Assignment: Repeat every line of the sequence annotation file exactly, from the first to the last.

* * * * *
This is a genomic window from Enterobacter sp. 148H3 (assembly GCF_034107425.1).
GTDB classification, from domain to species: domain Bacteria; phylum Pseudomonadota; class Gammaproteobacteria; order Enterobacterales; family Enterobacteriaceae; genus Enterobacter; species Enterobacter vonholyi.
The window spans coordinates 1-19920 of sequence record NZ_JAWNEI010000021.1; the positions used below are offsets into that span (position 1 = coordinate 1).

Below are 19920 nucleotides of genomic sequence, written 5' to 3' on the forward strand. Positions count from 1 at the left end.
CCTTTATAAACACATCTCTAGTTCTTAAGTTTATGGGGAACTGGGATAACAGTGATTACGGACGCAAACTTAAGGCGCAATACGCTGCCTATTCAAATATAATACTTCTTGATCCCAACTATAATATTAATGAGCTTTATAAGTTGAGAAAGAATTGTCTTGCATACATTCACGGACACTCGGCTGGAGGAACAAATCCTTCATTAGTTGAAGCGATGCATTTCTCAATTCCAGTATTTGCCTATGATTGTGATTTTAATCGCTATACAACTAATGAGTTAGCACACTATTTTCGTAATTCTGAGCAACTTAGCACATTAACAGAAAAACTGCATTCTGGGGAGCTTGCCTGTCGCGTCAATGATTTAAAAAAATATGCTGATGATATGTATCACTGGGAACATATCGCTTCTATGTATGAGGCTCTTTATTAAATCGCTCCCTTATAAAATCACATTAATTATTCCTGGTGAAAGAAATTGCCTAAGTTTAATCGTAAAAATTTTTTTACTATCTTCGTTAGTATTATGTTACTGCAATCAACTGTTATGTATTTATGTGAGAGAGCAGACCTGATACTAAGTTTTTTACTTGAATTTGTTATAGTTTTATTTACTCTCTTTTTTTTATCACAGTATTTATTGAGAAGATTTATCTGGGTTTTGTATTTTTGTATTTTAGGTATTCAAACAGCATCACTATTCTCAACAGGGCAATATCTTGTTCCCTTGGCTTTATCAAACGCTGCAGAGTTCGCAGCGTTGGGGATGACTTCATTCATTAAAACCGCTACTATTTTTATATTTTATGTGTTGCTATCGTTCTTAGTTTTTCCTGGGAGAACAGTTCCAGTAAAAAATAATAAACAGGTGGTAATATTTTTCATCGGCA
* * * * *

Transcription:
This is a genomic window from Enterobacter sp. 148H3 (assembly GCF_034107425.1).
GTDB classification, from domain to species: domain Bacteria; phylum Pseudomonadota; class Gammaproteobacteria; order Enterobacterales; family Enterobacteriaceae; genus Enterobacter; species Enterobacter vonholyi.
The window spans coordinates 1-19920 of sequence record NZ_JAWNEI010000021.1; the positions used below are offsets into that span (position 1 = coordinate 1).

Below are 19920 nucleotides of genomic sequence, written 5' to 3' on the forward strand. Positions count from 1 at the left end.
CCTTTATAAACACATCTCTAGTTCTTAAGTTTATGGGGAACTGGGATAACAGTGATTACGGACGCAAACTTAAGGCGCAATACGCTGCCTATTCAAATATAATACTTCTTGATCCCAACTATAATATTAATGAGCTTTATAAGTTGAGAAAGAATTGTCTTGCATACATTCACGGACACTCGGCTGGAGGAACAAATCCTTCATTAGTTGAAGCGATGCATTTCTCAATTCCAGTATTTGCCTATGATTGTGATTTTAATCGCTATACAACTAATGAGTTAGCACACTATTTTCGTAATTCTGAGCAACTTAGCACATTAACAGAAAAACTGCATTCTGGGGAGCTTGCCTGTCGCGTCAATGATTTAAAAAAATATGCTGATGATATGTATCACTGGGAACATATCGCTTCTATGTATGAGGCTCTTTATTAAATCGCTCCCTTATAAAATCACATTAATTATTCCTGGTGAAAGAAATTGCCTAAGTTTAATCGTAAAAATTTTTTTACTATCTTCGTTAGTATTATGTTACTGCAATCAACTGTTATGTATTTATGTGAGAGAGCAGACCTGATACTAAGTTTTTTACTTGAATTTGTTATAGTTTTATTTACTCTCTTTTTTTTATCACAGTATTTATTGAGAAGATTTATCTGGGTTTTGTATTTTTGTATTTTAGGTATTCAAACAGCATCACTATTCTCAACAGGGCAATATCTTGTTCCCTTGGCTTTATCAAACGCTGCAGAGTTCGCAGCGTTGGGGATGACTTCATTCATTAAAACCGCTACTATTTTTATATTTTATGTGTTGCTATCGTTCTTAGTTTTTCCTGGGAGAACAGTTCCAGTAAAAAATAATAAACAGGTGGTAATATTTTTCATCGGCA